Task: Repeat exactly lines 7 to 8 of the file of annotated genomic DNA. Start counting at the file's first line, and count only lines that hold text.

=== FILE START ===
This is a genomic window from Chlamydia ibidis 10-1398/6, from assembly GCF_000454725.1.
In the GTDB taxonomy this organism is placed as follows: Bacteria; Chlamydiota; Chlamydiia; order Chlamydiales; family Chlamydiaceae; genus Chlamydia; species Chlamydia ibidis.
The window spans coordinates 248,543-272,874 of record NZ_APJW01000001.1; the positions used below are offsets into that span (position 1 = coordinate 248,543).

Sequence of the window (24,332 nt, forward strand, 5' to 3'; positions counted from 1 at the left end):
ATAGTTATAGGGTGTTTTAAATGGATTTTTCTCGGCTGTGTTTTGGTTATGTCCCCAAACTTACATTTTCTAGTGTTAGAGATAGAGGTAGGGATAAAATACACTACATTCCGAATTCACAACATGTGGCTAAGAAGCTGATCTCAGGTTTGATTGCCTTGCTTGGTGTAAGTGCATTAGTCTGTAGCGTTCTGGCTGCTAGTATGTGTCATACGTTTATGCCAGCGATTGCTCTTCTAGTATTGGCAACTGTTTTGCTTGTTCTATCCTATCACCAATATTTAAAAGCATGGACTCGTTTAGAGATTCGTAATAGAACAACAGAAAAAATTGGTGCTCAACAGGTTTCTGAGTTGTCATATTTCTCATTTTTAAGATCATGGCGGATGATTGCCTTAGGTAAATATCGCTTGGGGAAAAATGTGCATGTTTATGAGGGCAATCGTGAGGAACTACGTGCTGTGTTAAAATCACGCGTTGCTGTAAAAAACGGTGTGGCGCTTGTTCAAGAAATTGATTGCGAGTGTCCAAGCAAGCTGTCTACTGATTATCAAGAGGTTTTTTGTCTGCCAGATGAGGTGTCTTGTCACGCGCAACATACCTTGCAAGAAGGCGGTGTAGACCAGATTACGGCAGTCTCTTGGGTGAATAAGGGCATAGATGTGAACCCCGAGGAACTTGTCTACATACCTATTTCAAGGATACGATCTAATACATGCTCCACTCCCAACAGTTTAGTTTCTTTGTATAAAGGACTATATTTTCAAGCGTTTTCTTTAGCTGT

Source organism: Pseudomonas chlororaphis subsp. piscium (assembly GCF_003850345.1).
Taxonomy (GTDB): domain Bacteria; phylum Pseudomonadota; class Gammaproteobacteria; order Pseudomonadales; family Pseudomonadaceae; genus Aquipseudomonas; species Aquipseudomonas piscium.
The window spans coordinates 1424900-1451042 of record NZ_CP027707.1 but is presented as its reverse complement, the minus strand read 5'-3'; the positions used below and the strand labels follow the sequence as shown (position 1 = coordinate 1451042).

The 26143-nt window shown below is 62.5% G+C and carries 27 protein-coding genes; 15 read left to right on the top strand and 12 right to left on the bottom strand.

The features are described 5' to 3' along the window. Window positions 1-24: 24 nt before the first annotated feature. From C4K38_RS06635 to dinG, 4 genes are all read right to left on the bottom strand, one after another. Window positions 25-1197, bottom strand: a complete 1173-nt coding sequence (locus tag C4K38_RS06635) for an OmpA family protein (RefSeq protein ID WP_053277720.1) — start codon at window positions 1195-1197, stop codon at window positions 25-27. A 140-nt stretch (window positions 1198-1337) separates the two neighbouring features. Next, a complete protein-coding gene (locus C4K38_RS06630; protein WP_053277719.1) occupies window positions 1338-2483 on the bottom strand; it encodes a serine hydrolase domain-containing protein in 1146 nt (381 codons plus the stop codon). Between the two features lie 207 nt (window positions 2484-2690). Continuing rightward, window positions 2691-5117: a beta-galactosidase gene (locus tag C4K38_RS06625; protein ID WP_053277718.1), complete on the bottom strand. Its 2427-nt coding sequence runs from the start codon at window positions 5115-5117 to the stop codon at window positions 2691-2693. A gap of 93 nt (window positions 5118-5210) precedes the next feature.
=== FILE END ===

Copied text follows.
Taxonomy (GTDB): domain Bacteria; phylum Pseudomonadota; class Gammaproteobacteria; order Pseudomonadales; family Pseudomonadaceae; genus Aquipseudomonas; species Aquipseudomonas piscium.
The window spans coordinates 1424900-1451042 of record NZ_CP027707.1 but is presented as its reverse complement, the minus strand read 5'-3'; the positions used below and the strand labels follow the sequence as shown (position 1 = coordinate 1451042).